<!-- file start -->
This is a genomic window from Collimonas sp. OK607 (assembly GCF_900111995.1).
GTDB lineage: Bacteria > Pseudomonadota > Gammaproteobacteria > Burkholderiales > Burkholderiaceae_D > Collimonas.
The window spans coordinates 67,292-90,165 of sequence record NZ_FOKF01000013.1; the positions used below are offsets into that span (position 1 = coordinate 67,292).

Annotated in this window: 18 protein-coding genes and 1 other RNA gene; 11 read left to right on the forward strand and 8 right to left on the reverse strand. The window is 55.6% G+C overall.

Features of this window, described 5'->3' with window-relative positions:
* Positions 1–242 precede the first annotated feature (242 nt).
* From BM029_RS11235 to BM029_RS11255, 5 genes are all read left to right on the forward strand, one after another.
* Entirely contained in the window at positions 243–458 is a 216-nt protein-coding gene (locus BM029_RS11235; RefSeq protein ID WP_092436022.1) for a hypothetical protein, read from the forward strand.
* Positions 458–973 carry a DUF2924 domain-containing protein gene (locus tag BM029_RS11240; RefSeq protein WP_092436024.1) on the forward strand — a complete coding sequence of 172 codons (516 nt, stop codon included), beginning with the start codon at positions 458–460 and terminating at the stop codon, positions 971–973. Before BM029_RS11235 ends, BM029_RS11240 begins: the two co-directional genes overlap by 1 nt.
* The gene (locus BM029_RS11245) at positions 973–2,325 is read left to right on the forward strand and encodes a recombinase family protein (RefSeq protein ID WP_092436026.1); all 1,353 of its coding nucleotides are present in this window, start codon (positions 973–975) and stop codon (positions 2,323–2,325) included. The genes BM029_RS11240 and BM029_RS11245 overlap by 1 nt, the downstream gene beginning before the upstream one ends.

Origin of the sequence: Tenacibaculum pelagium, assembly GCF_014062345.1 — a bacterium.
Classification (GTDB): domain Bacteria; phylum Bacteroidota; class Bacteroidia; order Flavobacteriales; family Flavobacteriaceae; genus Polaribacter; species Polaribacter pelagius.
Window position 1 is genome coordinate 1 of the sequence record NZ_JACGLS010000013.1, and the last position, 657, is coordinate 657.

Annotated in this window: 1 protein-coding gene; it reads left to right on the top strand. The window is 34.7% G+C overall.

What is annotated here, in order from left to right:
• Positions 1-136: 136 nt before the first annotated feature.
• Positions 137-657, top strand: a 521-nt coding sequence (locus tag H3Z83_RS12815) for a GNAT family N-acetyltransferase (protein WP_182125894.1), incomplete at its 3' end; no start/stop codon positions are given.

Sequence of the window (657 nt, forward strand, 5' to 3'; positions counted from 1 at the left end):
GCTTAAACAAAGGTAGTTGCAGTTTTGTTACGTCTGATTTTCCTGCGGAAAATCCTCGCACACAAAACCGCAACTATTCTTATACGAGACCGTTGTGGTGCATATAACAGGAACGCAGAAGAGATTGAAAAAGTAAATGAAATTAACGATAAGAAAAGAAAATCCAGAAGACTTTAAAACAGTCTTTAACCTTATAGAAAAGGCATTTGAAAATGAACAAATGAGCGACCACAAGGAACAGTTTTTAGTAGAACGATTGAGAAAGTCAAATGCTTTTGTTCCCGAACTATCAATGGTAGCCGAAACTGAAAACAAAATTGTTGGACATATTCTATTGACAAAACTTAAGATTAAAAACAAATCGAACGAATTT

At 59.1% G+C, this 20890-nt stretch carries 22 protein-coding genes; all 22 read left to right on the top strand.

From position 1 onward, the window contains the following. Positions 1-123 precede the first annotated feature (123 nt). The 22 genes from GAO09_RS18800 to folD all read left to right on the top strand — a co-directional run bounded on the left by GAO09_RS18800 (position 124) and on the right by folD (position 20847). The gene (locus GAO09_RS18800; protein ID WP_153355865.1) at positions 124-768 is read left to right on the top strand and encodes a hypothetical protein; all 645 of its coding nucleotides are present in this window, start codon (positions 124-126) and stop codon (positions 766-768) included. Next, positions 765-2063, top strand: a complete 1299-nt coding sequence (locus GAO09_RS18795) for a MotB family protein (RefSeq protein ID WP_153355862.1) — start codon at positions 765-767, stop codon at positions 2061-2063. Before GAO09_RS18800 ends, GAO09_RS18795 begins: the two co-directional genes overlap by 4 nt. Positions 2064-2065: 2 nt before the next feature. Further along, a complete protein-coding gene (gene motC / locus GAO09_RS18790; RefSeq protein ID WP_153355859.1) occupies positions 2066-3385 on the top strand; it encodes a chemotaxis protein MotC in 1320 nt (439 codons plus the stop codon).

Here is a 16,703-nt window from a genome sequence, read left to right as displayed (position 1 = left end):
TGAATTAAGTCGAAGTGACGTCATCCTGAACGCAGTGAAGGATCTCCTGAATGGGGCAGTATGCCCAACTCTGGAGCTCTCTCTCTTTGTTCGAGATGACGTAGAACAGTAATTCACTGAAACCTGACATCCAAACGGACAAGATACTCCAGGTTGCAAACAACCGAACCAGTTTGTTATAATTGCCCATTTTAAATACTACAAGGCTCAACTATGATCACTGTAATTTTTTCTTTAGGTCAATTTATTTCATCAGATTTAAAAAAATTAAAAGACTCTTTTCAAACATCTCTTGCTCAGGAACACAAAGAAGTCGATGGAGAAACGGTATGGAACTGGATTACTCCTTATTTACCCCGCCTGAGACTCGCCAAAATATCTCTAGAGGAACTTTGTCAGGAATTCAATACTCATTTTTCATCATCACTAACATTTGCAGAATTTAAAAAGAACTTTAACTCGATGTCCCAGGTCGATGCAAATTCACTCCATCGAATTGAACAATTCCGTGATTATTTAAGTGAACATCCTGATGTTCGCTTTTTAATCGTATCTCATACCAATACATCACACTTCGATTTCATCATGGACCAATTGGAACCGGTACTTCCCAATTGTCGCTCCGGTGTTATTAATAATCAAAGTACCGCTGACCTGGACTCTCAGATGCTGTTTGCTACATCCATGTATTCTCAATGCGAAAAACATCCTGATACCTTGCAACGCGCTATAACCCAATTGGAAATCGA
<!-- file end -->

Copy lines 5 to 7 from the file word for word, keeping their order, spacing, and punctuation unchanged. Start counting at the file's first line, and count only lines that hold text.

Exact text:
Features of this window, described 5'->3' with window-relative positions:
* Positions 1–242 precede the first annotated feature (242 nt).
* From BM029_RS11235 to BM029_RS11255, 5 genes are all read left to right on the forward strand, one after another.